The Spaghetti Bowl in South Salt Lake

The freeway enters the Salt Lake Valley on the former alignment of North Temple Street until it passes Salt Lake City International Airport, where the freeway veers slightly south and leaves the North Temple Street corridor which leads to Temple Square in Downtown Salt Lake City. The Green Line of the Utah Transit Authority (UTA) TRAX system briefly parallels I-80 before traveling down the center of North Temple Street. I-80 becomes concurrent with I-15 after interchanges with SR-68 and 600 South and continues south for about three miles (4.8 km), passing along the western and southern edges of Downtown Salt Lake City. The southern interchange with I-15, which also includes SR-201 (21st South Freeway) and marks the end of the concurrency, is known as the Spaghetti Bowl.[21] In the southwestern corner of the Spaghetti Bowl is another portion of the UTA TRAX Green Line as it travels towards West Valley City. After separating from I-15, the freeway continues easterly through South Salt Lake, loosely following an alignment just south of 2100 South and the UTA S Line streetcar through the Sugar House neighborhood and past Sugar House Park—once the home of the Sugar House Prison[22]—toward the clockwise terminus of the I-215 270-degree beltway around Salt Lake City. It continues through Parleys Canyon,[7] where the freeway joins the historical route of the Lincoln Highway.[23] Between the mouth of the canyon and the Summit County line, the route reenters the Wasatch National Forest.[18]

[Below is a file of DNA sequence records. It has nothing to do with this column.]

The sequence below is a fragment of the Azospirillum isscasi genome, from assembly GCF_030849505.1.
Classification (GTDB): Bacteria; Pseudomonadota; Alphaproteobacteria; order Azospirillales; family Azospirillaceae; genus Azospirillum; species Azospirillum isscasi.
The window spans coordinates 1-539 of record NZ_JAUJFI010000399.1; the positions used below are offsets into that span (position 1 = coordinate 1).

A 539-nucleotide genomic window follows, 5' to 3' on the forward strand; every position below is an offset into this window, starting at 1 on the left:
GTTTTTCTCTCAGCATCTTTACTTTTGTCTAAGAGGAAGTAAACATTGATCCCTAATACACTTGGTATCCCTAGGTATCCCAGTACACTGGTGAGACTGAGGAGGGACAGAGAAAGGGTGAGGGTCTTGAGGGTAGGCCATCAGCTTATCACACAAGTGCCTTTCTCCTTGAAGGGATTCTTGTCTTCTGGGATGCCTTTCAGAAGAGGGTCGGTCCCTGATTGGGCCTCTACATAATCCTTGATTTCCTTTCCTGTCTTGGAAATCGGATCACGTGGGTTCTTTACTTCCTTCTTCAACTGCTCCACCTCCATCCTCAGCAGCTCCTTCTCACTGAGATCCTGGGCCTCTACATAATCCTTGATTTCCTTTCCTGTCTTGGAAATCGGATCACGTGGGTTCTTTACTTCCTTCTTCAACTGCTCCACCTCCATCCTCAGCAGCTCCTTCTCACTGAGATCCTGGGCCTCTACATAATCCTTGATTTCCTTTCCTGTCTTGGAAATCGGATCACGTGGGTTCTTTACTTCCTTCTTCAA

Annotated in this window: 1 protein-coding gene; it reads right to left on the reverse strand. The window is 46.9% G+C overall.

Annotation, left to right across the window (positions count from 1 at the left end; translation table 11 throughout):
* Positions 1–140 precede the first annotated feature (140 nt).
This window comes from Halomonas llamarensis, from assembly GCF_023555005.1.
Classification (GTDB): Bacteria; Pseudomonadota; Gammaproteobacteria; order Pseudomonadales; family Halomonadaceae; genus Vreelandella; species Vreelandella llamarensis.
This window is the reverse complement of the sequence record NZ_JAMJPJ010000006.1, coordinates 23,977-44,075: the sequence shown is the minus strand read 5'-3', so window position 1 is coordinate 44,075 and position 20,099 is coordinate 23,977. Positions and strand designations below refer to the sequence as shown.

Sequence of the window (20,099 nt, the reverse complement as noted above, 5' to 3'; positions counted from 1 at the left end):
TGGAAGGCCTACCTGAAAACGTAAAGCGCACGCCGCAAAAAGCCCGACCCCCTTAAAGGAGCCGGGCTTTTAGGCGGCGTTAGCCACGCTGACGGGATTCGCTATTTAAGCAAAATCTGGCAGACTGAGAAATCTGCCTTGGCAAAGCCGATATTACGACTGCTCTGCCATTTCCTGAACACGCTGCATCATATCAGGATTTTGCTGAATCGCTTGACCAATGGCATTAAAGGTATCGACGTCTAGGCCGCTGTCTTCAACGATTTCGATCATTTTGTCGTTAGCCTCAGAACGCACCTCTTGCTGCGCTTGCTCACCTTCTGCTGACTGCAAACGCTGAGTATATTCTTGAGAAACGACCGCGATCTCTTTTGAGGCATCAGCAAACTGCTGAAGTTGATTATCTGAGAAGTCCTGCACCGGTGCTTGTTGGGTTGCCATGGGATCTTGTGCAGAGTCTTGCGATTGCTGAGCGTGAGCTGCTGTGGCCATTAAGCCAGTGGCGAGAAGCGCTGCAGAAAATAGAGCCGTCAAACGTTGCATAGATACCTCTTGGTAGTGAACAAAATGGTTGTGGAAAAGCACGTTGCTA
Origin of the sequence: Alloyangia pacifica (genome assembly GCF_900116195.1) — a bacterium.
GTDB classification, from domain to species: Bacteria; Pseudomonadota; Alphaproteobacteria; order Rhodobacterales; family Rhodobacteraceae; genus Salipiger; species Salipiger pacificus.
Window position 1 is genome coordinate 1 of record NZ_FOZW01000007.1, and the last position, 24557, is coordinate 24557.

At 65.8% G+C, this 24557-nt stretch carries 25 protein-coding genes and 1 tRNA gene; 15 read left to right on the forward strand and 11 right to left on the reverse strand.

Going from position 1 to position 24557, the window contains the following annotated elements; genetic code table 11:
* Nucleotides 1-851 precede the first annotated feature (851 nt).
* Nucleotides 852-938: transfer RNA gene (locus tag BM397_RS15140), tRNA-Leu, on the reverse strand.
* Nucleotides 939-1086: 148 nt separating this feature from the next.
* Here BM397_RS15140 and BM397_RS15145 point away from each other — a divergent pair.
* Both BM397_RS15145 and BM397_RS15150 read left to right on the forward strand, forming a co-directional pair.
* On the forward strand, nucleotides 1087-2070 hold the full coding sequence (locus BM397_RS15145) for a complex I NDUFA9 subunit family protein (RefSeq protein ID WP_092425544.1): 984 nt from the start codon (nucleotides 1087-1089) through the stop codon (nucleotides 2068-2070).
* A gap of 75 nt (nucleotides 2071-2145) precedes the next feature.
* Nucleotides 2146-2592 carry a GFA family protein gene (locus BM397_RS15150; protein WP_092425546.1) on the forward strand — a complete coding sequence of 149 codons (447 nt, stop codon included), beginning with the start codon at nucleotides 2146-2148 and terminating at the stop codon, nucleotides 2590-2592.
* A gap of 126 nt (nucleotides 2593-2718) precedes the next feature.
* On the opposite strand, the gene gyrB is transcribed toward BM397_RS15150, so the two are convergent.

Summit County

Parleys Canyon carries I-80 up the eastern slope of the Wasatch Front as a six-lane freeway,[7] cresting the mountains at an elevation of 7,016 feet (2,138 m) at Parleys Summit, the highest point on I-80 within the state of Utah.[24] Both the canyon and summit were named for Parley P. Pratt, an early settler to the Salt Lake Valley and an early Mormon leader who was asked to survey a new route across the mountains to replace the route through Emigration Canyon. Between 1848 and 1851, Pratt surveyed, completed, and operated the Golden Pass toll road through the canyon that today bears his name. Pratt had unsuccessfully solicited for $800 (equivalent to $22,801 in 2023[25]) to build the road and sold it for $1,500 (equivalent to $43,668 in 2023[25]).[26] On- and offramps for the Wyoming port-of-entry are located just within Utah.[7] In January 2014, UDOT introduced variable speed limits to I-80 in Parleys Canyon, allowing a speed limit between 35 mph (56 km/h) up to the normal 65 mph (105 km/h) depending on weather or traffic conditions.[27]

View along I-80 eastbound in Parleys Canyon

Beyond Parleys Summit lies Park City, a mining town today better known for its many ski resorts.[28][29] The Historic Union Pacific Rail Trail State Park travels in the median between carriageways of I-80 before paralleling the highway until the southern end of Echo Reservoir.[30] The freeway turns north upon reaching the Rockport Reservoir at Wanship[31] following the tributaries of the Weber River toward Echo Reservoir and Dam. Upon reaching Echo Canyon and the junction with the eastern terminus of the western section of I-84, the freeway follows the canyon east until it reaches the Wyoming state line near Evanston. I-80 forms the northeastern border between Rich and Summit counties.[32]